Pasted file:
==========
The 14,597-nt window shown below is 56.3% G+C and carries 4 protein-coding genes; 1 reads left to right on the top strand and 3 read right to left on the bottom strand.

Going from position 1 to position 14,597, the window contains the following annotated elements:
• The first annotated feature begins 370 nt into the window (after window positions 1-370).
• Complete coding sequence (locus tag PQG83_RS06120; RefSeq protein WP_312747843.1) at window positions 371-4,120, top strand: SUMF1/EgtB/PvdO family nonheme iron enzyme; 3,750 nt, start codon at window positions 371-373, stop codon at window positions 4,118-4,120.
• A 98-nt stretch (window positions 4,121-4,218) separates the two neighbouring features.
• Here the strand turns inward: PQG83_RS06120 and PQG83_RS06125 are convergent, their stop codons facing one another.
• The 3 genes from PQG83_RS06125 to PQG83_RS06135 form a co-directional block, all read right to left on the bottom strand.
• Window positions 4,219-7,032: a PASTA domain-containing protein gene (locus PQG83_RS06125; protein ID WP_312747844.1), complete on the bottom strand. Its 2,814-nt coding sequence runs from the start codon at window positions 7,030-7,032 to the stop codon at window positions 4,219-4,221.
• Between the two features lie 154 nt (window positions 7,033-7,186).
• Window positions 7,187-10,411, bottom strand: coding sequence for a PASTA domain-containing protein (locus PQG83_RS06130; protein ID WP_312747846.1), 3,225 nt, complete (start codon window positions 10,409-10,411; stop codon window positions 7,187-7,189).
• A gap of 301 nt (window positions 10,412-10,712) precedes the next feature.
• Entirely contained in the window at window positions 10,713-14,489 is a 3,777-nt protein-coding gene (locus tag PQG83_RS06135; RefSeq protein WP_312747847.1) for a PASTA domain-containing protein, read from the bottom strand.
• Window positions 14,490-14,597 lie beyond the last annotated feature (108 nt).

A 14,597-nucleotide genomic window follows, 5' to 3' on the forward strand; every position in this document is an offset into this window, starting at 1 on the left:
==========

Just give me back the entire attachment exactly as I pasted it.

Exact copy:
The 14,597-nt window shown below is 56.3% G+C and carries 4 protein-coding genes; 1 reads left to right on the top strand and 3 read right to left on the bottom strand.

Going from position 1 to position 14,597, the window contains the following annotated elements:
• The first annotated feature begins 370 nt into the window (after window positions 1-370).
• Complete coding sequence (locus tag PQG83_RS06120; RefSeq protein WP_312747843.1) at window positions 371-4,120, top strand: SUMF1/EgtB/PvdO family nonheme iron enzyme; 3,750 nt, start codon at window positions 371-373, stop codon at window positions 4,118-4,120.
• A 98-nt stretch (window positions 4,121-4,218) separates the two neighbouring features.
• Here the strand turns inward: PQG83_RS06120 and PQG83_RS06125 are convergent, their stop codons facing one another.
• The 3 genes from PQG83_RS06125 to PQG83_RS06135 form a co-directional block, all read right to left on the bottom strand.
• Window positions 4,219-7,032: a PASTA domain-containing protein gene (locus PQG83_RS06125; protein ID WP_312747844.1), complete on the bottom strand. Its 2,814-nt coding sequence runs from the start codon at window positions 7,030-7,032 to the stop codon at window positions 4,219-4,221.
• Between the two features lie 154 nt (window positions 7,033-7,186).
• Window positions 7,187-10,411, bottom strand: coding sequence for a PASTA domain-containing protein (locus PQG83_RS06130; protein ID WP_312747846.1), 3,225 nt, complete (start codon window positions 10,409-10,411; stop codon window positions 7,187-7,189).
• A gap of 301 nt (window positions 10,412-10,712) precedes the next feature.
• Entirely contained in the window at window positions 10,713-14,489 is a 3,777-nt protein-coding gene (locus tag PQG83_RS06135; RefSeq protein WP_312747847.1) for a PASTA domain-containing protein, read from the bottom strand.
• Window positions 14,490-14,597 lie beyond the last annotated feature (108 nt).

A 14,597-nucleotide genomic window follows, 5' to 3' on the forward strand; every position in this document is an offset into this window, starting at 1 on the left: